Hey! My name is Nina and I’m one of the international interns at STE Samburu camp.
Having grown up in neighbouring Tanzania where I was raised on high doses of sunshine, tropical beaches and frequent, if dusty, safaris, I thought I was prepared for an internship at Save The Elephants. International intern? Pah. I knew what to expect… But from my very first mammal census I realised this wasn’t like anything I’d had the privilege of doing before and beyond my wildest childhood dreams of living amongst the elephants.
The arid plains stretch away from the slow Uaso river, winding its way like an undernourished serpent through the landscape and defining the Eastern boundary of the Samburu reserve. On that first morning drive, Daud confidently manoeuvres the anti-poaching vehicle over the bumpy pathways that define the route ‘Samburu East’, stopping every few meters as we spott, count and record the number of mammals we see. Despite the beauty of the landscape and the abundance of other wildlife, I find my gaze tortuously seeking the large grey shapes of my favourite animals: the elephants. And finally, there they are. Extraordinary in their gentle beauty they stand grazing by the roadside, soft rumbles punctuating the birdsong as they sway through the spiky grass. This first encounter with the elephants of Northern Kenya is barely impressive: seen from a distance of 15 meters away, in the vicinity of several other cars, and on one of the main roads, and Daud seems unimpressed, but I’m mesmerised. I decide there and then that this is a place I can learn to love, and that I will do anything to learn about, protect and conserve these creatures. Idealistic? Yes. True? Also yes.
It takes my first game drive out with Jeronimo to truly understand how amazing the interaction between the researchers and their subjects is here at STE. Jeronimo, once an intern like myself today, is now one of the main researchers in charge of the Long-term Monitoring, or-as everyone in camp knows it-LTM, and he can recognise over 550 individual elephants on sight. Think that’s not such a feat of memory and recognition? Try differentiating between animals that are all roughly the same colour (when they’re not veiled in a thick film of dust or mud) and shape, and, from a distance, all look like rather big, grey rocks… and doing it on the basis of a small nick in one ear, or a slightly longer left tusk.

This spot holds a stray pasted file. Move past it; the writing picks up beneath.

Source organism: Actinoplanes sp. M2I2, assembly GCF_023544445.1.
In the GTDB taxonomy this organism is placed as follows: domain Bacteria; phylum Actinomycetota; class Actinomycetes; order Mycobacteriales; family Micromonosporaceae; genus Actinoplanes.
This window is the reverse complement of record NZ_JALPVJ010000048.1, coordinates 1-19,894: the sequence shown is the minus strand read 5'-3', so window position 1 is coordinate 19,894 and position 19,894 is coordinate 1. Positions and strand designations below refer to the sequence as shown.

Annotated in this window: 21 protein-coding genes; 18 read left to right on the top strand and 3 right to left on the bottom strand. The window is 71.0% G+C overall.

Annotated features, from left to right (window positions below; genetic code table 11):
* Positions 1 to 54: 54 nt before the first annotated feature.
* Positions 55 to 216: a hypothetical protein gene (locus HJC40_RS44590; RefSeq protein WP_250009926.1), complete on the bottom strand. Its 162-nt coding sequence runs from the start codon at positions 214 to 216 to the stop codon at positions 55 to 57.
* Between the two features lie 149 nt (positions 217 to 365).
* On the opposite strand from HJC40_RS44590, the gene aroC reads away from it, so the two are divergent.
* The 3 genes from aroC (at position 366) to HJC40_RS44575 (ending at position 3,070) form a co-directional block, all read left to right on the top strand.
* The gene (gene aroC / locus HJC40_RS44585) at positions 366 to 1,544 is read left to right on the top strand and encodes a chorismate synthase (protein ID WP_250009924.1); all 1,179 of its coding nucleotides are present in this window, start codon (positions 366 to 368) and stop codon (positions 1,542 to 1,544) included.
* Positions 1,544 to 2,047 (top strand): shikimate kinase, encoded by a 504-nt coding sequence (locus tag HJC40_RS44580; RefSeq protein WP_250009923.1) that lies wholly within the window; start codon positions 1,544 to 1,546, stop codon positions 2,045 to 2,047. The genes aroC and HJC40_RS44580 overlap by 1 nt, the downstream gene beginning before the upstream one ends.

In the reserve the animals are safe and protected, and so accustomed to vehicles and people that they are generally very calm; simply going about their daily lives as if the big green alien thing inching into their midst was simply another hornbill or dikdik. The car is turned off and we sit, quietly observing the interactions and behaviour of the giants around us. The sounds of the bush and the herd surrounding us is broken only by my camera shutter clicking down to capture yet another magical moment and the explanations from Jeronimo as he explains the behaviour he observes, introduces me to the matriarchs and points out-what seem to me impossibly small-details which he uses to identify the elephants.
I’d be entirely content if all I did was LTM for six weeks, but it seems this is only a tiny part of the adventure. I meet Dr. Iain Douglas-Hamilton and he invites Beth, a fellow intern also from Oxford, and I up for a spotting flight in the hope of locating certain collared elephants. We don’t find them, but do witness the sun sinking down as a fiery ball above the plains. The next day is even better as we manoeuvre five people into the tiny four-seater Cessna, together with three GPS collars and a multitude of other bits and bobs, before taking off and heading North to Sera for a collaring operation. Working in tandem with another small fixed-wing plane, we soar above the chopper acting as spotters for the operation below. The first part of the operation involves herding the elephants out of the newly established rhino reserve and establishing targets for collaring. The dexterity of the pilots is amazing and the first phase of the operation complete, though we find that two young elephants have been separated from their herd. Despite this setback, everyone reconvenes on the ground to prepare for the next stage: collaring. The first elephant to be darted is a female. Circling above with Iain we have a birds-eye view. The elephant is extricated from her herd and slows, wavering until she stops and stands; a tiny swaying silhouette above the red earth. She goes down and the ground team hurtles towards her with water, her collar and the antidote to bring her round. Collar fitted, she’s up again-presumably very disoriented, but well-within 20 minutes of darting. Success. The next collaring is just as efficient and the elephant-a young bull this time-gets up and walks off to resume his life. I am filled with admiration for these remarkable people whose devotion and skill in the field are unparalleled.